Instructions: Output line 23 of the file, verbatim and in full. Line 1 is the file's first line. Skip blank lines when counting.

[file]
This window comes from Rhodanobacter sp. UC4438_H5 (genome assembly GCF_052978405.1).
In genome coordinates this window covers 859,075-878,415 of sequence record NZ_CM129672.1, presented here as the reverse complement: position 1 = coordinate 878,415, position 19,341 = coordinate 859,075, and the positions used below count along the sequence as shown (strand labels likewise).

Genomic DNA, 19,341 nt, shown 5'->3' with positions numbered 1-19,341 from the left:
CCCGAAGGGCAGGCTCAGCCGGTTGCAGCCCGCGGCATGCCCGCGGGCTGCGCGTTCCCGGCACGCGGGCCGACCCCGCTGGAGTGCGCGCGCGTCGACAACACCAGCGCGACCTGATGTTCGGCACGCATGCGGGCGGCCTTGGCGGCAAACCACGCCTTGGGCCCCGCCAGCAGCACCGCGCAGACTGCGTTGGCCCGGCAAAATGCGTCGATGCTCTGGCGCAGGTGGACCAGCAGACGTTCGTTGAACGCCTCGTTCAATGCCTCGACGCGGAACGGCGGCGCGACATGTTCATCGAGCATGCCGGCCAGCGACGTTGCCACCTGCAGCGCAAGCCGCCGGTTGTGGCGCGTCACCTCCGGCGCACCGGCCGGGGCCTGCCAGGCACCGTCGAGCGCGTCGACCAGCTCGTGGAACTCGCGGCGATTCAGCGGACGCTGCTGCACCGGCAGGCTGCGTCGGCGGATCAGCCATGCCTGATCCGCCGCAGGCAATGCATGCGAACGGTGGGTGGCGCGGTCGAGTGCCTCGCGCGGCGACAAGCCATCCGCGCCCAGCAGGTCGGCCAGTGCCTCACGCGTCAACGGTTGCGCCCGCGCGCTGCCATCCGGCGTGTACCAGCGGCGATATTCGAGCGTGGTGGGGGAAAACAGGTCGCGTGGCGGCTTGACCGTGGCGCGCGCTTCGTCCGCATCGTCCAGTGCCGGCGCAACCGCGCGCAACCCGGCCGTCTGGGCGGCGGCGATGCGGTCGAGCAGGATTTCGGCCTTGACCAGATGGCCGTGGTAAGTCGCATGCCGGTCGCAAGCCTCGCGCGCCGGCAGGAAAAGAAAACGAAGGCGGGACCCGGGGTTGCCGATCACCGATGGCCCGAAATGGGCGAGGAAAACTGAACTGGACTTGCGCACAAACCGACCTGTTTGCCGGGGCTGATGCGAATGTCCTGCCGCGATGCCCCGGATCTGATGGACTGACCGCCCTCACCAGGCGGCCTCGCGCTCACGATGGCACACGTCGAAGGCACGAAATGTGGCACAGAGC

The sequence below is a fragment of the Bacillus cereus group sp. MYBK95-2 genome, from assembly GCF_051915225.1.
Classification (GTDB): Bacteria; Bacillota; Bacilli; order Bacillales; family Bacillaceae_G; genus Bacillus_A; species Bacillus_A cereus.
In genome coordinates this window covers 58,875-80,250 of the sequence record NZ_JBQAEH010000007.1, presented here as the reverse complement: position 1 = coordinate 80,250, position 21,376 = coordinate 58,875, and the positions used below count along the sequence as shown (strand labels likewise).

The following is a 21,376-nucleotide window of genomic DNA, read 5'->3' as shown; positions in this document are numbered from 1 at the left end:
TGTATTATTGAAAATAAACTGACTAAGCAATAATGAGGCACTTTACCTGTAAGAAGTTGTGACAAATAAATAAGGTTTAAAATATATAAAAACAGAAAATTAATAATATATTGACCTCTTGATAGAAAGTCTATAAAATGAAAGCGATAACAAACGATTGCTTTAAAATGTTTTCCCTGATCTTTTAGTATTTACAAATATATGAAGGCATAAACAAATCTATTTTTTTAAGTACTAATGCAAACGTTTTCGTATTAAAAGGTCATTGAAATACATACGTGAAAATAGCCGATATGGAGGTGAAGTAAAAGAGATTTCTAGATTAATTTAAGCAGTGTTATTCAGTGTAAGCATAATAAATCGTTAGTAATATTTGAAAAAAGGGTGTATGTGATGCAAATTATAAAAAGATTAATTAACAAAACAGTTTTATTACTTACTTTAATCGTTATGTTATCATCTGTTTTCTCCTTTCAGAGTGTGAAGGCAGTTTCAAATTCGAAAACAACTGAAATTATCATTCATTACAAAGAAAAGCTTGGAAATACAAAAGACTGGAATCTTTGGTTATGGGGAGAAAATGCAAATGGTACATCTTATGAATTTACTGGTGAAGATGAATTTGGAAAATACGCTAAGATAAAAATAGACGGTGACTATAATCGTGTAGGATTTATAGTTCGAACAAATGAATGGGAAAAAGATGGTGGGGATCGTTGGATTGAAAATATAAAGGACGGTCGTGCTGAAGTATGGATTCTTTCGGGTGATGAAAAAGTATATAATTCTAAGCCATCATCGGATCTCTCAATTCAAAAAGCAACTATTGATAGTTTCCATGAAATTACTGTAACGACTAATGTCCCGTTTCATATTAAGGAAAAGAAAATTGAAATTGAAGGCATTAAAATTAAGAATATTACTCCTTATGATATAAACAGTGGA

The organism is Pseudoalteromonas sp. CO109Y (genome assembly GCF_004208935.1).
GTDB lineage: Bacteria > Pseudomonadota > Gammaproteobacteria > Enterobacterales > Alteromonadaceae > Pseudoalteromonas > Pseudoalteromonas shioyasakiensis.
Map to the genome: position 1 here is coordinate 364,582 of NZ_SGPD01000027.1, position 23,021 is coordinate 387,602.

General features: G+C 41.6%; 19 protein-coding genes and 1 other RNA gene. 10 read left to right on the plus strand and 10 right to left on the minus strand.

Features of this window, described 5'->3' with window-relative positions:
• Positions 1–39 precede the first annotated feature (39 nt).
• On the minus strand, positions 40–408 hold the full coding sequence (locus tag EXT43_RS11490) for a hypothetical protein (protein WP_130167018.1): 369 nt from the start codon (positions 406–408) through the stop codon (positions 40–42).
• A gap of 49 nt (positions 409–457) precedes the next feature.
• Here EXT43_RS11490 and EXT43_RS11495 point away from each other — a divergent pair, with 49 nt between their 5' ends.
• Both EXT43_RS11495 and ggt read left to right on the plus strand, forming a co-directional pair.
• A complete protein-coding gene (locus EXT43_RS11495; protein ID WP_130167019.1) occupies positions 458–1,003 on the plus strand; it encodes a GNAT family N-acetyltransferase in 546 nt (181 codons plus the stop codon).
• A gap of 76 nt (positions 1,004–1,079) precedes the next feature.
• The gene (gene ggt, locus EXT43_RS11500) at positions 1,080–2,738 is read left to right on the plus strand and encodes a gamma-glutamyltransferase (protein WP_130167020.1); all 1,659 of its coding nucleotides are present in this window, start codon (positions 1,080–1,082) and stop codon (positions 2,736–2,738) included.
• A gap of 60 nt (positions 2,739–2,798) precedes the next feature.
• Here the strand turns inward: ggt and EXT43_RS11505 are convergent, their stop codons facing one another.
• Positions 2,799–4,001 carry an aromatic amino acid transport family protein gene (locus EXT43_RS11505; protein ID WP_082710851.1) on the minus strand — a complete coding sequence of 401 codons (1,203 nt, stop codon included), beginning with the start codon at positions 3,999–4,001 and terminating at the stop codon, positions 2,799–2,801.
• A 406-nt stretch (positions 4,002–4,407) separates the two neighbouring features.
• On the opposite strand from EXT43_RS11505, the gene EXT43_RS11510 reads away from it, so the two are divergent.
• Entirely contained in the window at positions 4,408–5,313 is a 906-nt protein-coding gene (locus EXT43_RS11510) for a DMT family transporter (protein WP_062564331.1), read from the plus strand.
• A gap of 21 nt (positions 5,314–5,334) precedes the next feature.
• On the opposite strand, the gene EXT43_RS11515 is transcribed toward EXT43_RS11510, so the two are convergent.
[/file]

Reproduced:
• A gap of 60 nt (positions 2,739–2,798) precedes the next feature.